Following a major food safety breach by Queensland food import company B&E Packaging, it has been announced that the fine for any breaches of the Imported Food Control Act 1992 will rise
from $7,000 to $20,000.
The hope is that this boosted fine will serve as an effective deterrent to food importers who may consider ignoring Australia’s strict food safety regulations. B&E Packaging has already been slapped with the increased fine, after they admitted to selling 1,500kg of cooked prawns obtained from Vietnam, without performing the required food safety tests.
The Department of Agriculture launched an appeal against an initial fine of $7,000 given to the company, suggesting that it did not reflect the seriousness of the offence, as prawns are considered a high-risk food, and all precautions need to be taken to ensure they are safe for consumption. Although ‘no evidence’ had been found that the prawns did not meet the food standards in Australia, the presiding judge deemed that an increased fine of $20,000 would send a clear message to the importer, leaving no doubt as to the seriousness of breaches in food safety.
The B&E Safety Offence
In March 2014, B&E packaging confessed to importing prawns, classified under the imported food scheme of Australia as a high-risk food. Because prawns are a high-risk food, they should have been tested and established as safe for consumption before being sold.
High-risk foods are classified as such because they have the capability to cause medium, or high public health risks. This is why compliant test results are required before consignments of such foods can enter Australian commerce.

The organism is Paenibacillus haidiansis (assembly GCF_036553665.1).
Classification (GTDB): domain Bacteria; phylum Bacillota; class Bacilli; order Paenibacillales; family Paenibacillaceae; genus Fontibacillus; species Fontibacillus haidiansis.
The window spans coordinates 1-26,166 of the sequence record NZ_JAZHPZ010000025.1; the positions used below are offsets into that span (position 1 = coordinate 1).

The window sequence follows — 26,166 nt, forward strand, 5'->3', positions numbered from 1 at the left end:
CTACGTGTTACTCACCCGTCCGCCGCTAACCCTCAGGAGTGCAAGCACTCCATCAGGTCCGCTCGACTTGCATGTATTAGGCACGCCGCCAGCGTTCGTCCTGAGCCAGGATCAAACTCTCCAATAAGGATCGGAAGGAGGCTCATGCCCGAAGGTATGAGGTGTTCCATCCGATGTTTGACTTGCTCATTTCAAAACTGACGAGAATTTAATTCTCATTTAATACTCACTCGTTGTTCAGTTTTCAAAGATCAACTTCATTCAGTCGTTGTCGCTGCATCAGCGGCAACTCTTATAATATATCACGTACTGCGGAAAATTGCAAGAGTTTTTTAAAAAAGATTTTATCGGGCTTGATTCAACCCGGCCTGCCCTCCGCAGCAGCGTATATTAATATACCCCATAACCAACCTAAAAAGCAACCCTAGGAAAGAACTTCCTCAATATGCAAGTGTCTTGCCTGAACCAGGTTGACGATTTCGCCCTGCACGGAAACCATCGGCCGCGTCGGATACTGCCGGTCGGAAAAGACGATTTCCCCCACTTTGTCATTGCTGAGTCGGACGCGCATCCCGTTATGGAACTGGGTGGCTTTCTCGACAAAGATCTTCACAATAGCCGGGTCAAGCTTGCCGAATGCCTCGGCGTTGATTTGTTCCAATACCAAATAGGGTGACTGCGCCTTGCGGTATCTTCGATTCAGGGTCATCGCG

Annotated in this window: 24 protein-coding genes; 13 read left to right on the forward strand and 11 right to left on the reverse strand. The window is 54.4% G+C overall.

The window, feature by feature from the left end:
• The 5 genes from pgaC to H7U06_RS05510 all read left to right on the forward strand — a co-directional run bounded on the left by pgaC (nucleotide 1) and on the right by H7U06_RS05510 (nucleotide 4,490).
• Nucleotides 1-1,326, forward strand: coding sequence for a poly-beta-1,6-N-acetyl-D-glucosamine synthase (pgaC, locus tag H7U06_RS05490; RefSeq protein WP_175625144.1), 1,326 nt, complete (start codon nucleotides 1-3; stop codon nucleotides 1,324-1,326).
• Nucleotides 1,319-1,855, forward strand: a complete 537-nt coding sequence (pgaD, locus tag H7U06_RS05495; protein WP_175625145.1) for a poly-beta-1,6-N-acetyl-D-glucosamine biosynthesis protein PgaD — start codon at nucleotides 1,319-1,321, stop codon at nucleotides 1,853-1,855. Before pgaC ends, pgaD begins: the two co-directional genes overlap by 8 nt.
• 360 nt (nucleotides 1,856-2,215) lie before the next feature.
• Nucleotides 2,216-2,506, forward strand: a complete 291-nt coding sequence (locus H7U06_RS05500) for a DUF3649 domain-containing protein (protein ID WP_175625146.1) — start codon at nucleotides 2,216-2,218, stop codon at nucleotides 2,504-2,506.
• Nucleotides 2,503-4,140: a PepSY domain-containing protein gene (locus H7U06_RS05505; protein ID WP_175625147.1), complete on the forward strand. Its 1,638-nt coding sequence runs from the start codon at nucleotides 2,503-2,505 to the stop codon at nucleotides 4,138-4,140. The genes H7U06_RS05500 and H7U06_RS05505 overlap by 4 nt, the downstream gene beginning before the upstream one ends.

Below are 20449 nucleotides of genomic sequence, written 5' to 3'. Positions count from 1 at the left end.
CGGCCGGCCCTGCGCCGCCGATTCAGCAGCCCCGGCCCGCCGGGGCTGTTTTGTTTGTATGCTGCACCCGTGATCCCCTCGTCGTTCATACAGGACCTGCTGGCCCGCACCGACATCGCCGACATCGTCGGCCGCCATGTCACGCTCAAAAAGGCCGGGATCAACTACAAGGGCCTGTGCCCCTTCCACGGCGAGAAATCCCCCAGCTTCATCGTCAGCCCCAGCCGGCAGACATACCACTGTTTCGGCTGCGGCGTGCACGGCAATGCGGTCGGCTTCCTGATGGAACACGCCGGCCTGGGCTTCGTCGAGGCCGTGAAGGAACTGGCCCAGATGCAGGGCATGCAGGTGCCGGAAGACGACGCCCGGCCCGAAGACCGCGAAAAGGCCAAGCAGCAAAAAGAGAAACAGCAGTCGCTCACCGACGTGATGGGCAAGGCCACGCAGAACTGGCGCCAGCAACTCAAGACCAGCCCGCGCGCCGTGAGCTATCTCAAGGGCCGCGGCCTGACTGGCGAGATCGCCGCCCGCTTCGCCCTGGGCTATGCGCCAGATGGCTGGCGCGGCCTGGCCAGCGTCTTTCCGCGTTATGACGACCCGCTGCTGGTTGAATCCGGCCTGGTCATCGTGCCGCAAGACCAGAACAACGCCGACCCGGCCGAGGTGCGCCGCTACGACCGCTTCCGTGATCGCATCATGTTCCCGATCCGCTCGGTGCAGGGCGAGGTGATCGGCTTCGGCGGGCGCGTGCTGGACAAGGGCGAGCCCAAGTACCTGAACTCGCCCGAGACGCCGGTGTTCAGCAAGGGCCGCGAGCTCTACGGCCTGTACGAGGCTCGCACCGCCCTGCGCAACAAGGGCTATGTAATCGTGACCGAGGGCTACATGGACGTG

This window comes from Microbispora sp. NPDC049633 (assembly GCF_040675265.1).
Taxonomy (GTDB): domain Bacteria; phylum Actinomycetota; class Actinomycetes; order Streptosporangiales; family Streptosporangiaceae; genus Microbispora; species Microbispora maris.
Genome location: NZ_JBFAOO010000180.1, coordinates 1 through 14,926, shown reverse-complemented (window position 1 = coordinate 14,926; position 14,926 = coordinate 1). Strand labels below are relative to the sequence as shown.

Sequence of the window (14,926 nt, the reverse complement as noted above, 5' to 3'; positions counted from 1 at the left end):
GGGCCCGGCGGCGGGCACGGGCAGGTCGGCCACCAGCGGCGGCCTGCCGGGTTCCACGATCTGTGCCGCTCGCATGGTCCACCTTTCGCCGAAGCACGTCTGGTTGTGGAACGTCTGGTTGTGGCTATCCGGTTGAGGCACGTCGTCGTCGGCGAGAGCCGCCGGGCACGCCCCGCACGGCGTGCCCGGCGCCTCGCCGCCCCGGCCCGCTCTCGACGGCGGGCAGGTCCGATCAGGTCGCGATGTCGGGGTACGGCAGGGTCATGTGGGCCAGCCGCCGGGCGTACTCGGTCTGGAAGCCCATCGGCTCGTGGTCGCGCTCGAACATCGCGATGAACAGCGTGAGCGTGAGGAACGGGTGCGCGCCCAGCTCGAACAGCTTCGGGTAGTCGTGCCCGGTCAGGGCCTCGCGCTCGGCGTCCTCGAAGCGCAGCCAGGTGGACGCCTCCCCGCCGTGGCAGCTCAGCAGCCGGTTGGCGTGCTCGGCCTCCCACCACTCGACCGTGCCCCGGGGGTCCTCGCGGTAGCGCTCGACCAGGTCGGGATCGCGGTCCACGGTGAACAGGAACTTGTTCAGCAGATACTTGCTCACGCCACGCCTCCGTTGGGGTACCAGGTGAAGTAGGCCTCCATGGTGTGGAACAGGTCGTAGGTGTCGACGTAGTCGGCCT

Many experts have suggested that Judge Martin’s decision to increase the fine was the right choice, as it shows a focus on keeping Australians safe. It was suggested that any fine given to the guilty party needed to be significant enough to negate any profit that the company may have made by selling the prawns to approximately 3000 people.
The Result of the Boosted Fine
The appeal by the department of agriculture has demonstrated that they are serious about upholding the food safety standards in Australia and managing imported food. The First Secretary for Border Compliance, Colin Hunter, stressed the importance of imported food meeting stringent food safety standards, stating that all importers must comply with the government requirements set out for inspecting and testing food.
Reckless, deliberate, and blatant disregard of Australia’s importation requirements and food safety laws will not be tolerated, according to the Department of Agriculture and corporations that ignore the law could attract fines as high as $330,000.